Otis was the strongest landfalling Pacific hurricane on record - Earth.com

Otis was the strongest landfalling Pacific hurricane on record

Today’s Image of the Day from the European Space Agency features Hurricane Otis as it was approaching Mexico’s southern Pacific coast on October 24, 2023. The image was captured by Copernicus Sentinel-3’s Ocean and Land Colour Instrument. 

“Originally classified as a tropical storm, Otis was upgraded in just 12 hours to a category five hurricane – the most dangerous rating for a hurricane – shocking forecasters and local authorities alike,” said ESA.

Hurricane Otis surpassed Hurricane Patricia as the strongest landfalling Pacific hurricane on record. The hurricane’s rapid growth was influenced by a combination of factors, including light to moderate southeasterly wind shear, high sea surface temperatures (86–88 °F or 30–31 °C), which were above average due to a record-warm September in Mexico, an ongoing El Niño, and the influence of global warming.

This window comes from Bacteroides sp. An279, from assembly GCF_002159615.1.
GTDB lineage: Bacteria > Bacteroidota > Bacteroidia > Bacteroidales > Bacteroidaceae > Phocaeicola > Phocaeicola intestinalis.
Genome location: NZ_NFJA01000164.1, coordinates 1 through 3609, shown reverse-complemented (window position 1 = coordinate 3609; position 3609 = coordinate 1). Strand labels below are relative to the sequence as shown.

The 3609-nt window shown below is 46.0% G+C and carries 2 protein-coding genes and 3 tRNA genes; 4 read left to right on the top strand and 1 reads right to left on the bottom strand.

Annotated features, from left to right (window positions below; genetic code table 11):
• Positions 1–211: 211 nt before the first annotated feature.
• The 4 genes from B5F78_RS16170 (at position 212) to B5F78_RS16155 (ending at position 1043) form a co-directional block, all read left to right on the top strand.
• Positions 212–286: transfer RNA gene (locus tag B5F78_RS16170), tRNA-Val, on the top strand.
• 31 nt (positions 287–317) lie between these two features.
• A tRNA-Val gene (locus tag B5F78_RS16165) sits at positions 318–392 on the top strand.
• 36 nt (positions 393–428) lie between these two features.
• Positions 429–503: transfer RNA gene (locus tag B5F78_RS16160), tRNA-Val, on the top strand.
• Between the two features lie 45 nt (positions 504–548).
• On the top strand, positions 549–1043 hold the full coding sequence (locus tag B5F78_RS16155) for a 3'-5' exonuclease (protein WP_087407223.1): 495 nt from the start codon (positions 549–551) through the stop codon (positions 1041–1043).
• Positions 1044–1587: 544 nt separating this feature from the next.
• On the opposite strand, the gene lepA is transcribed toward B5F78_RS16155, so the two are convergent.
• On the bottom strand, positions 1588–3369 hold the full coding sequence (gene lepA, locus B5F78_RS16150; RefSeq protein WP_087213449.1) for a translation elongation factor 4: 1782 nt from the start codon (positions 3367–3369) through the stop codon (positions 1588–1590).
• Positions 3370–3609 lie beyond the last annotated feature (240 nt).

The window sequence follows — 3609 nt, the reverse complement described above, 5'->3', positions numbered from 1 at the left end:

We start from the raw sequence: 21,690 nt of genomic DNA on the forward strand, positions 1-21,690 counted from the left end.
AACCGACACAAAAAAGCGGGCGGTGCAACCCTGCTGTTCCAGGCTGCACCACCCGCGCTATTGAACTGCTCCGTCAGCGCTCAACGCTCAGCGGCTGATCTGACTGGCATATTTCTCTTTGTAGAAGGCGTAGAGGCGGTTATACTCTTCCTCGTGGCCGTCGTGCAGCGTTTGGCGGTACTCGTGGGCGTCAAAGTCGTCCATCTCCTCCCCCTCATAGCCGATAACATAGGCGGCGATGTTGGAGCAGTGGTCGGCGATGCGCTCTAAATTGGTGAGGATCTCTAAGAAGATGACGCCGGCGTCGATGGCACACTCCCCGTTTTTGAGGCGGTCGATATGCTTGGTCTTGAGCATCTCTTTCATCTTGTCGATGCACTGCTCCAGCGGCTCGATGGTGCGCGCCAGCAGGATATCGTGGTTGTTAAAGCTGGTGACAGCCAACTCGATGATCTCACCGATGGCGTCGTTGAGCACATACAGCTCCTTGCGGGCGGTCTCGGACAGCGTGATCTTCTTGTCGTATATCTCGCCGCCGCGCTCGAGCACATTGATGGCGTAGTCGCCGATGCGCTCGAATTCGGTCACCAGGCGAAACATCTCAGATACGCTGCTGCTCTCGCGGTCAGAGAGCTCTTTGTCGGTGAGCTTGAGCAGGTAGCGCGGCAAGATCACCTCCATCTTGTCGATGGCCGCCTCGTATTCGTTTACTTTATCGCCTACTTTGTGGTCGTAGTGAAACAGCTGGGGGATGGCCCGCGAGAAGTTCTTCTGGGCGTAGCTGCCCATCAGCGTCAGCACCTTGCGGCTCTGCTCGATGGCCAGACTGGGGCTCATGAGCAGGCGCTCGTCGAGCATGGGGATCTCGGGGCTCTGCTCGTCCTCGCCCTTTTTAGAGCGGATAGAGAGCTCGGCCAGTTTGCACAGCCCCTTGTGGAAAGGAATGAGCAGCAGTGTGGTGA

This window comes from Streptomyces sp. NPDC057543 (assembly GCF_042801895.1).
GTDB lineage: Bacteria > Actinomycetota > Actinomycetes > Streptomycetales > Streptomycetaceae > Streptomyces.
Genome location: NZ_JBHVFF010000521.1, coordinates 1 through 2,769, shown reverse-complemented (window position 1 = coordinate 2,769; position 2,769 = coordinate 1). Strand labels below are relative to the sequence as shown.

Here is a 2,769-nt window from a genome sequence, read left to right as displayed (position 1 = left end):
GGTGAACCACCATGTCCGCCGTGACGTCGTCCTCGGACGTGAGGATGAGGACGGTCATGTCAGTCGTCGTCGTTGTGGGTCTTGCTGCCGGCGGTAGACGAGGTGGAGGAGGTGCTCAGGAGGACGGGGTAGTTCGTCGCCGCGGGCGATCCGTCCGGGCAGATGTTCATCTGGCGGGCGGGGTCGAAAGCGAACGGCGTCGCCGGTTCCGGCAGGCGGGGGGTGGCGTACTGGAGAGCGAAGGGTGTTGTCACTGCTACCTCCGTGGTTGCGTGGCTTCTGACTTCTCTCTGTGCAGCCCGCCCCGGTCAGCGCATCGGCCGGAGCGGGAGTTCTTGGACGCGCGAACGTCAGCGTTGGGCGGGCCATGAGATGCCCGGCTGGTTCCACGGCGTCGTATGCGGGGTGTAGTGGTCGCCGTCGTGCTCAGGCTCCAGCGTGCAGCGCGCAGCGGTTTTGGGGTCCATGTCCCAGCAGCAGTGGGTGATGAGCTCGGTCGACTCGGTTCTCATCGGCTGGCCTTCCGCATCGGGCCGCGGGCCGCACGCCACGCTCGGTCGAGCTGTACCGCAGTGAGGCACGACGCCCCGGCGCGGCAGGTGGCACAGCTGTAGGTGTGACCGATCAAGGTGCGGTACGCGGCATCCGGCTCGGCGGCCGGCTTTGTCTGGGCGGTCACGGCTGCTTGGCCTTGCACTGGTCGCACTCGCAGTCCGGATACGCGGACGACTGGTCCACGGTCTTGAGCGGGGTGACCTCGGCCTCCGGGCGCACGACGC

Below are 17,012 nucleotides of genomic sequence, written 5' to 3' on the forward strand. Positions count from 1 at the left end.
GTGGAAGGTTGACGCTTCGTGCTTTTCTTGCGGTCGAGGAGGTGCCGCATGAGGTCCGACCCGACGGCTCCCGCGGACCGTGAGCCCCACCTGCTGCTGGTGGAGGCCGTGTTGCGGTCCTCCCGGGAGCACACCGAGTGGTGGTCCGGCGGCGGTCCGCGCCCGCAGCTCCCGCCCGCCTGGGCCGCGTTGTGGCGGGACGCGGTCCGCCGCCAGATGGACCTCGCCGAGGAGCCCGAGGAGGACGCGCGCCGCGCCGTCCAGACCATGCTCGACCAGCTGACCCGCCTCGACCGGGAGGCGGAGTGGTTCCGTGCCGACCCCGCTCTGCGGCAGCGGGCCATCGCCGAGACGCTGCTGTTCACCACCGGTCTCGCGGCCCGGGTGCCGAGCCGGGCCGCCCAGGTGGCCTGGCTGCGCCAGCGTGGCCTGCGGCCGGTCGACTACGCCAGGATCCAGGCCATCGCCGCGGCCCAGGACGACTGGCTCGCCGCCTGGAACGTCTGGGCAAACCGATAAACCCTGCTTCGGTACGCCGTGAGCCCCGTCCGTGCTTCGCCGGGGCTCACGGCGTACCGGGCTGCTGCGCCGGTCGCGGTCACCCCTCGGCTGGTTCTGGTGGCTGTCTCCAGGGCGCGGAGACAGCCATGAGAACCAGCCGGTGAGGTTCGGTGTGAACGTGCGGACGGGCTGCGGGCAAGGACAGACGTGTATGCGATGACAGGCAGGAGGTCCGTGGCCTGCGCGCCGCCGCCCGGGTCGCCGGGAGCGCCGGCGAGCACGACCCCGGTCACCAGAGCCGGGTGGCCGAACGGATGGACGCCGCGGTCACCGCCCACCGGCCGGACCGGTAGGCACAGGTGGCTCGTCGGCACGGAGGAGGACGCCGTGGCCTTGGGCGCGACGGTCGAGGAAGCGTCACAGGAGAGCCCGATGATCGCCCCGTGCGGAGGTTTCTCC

These conditions provided a favorable environment for Otis to intensify dramatically. A jet streak in the jet stream further accelerated the hurricane’s development by dispersing latent heat and fostering convective development.

The hurricane’s core made landfall just west of Acapulco around 1:25 a.m. CDT at peak intensity. The storm caused immense damage.

“Acapulco, which is home to almost one million people, is covered by storm clouds in the image. It was one of the worst places hit,” said ESA.

“Mexico City, the country’s huge, densely populated capital, can be seen as a brown area in the cloud-free part of the image north of the hurricane. The Popocatépetl active volcano can also be spotted about 70 km southeast of Mexico City.”

The rapid intensification of Otis was one of the most poorly forecast events in recent years. Forecast models struggled to predict the storm’s strength and speed, and there were very few instruments available for evaluating hurricane strength in the East Pacific. 

Otis’ small size, extending hurricane-force winds only about 30 miles from its center, made it more prone to rapid changes in intensity. 

Image Credit: ESA

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